Given that the adviser has included the terms of the deal, do you think their Facebook advertisement is misleading?
An insurance broker wants to increase sales of income protection policies among small business clients, so they put together a blog and a series of social media posts to promote the product. The broker does a quick Google search for an image of a ‘small business owner’ and finds a picture they like of a young man in a hard hat on a construction site. The broker puts the image on the blog and uses it on the social media posts. The headline on the blog and the posts reads: “Income protection for just $1* a day”. In the disclaimer at the bottom of the blog and the ads, the broker notes that the $1 a day quotation is based on a woman working in a white-collar occupation.
Has the broker done anything wrong?
How did you go?
Engaging an influencer to promote a financial service or product in return for payment is a complex proposition and puts you at risk of breaching a number of AFS license obligations, so caution should always be exercised. In this scenario, we do not know the contents of the script the finfluencer has been given, so we cannot determine whether it contains financial product advice. But given that the finfluencer has been paid for comment, it is likely they will be deemed to be providing financial product advice because the arrangement indicates an ‘intention to influence the audience’.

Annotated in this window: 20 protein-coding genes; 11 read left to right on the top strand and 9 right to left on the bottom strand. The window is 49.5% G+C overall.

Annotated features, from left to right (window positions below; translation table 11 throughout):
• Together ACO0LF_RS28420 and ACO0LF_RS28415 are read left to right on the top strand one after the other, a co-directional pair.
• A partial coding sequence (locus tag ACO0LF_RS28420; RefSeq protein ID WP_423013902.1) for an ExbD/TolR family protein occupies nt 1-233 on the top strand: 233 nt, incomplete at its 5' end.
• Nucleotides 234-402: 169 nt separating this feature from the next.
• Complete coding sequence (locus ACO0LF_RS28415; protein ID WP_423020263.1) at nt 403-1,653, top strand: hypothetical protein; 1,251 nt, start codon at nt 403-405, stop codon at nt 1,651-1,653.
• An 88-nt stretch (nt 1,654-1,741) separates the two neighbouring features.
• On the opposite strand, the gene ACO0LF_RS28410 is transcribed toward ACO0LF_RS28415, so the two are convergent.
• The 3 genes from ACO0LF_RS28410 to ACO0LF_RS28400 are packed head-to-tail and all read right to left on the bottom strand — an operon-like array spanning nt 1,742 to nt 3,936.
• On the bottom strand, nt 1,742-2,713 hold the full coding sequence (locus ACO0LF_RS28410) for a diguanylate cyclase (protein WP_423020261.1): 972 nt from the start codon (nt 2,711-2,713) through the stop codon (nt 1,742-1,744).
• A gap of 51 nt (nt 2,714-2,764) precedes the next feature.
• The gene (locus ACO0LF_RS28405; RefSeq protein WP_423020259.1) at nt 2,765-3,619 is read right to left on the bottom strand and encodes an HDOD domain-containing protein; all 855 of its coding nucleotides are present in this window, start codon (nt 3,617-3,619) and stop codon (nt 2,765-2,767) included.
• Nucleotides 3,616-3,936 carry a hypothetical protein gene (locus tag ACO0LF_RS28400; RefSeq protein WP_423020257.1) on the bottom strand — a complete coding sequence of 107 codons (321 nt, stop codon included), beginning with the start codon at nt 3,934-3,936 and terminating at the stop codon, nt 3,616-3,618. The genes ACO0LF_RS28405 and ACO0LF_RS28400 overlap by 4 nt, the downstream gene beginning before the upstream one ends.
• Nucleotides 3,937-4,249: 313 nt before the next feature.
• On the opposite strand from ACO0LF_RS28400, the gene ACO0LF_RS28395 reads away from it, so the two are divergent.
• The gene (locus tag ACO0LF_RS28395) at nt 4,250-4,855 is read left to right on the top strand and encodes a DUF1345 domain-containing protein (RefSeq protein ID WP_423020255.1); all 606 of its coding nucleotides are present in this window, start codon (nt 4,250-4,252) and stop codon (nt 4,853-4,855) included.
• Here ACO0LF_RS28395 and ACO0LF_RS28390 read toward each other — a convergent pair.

By sharing a link to purchase the ETF, the finfluencer could be considered to be ‘dealing by arranging’. Whether you are arranging for someone to deal in a financial product will depend on the extent of your involvement in making the transaction happen. Care needs to be given to the terms of the influencer agreement, because they could be viewed as being directly remunerated for a product sale.
Finally, as the product manufacturer of the ETF, the AFS licensee has essentially appointed the finfluencer as their ‘representative’ for the purposes of the financial services laws. This triggers other obligations (including ensuring they are adequately trained and complying with the financial services laws).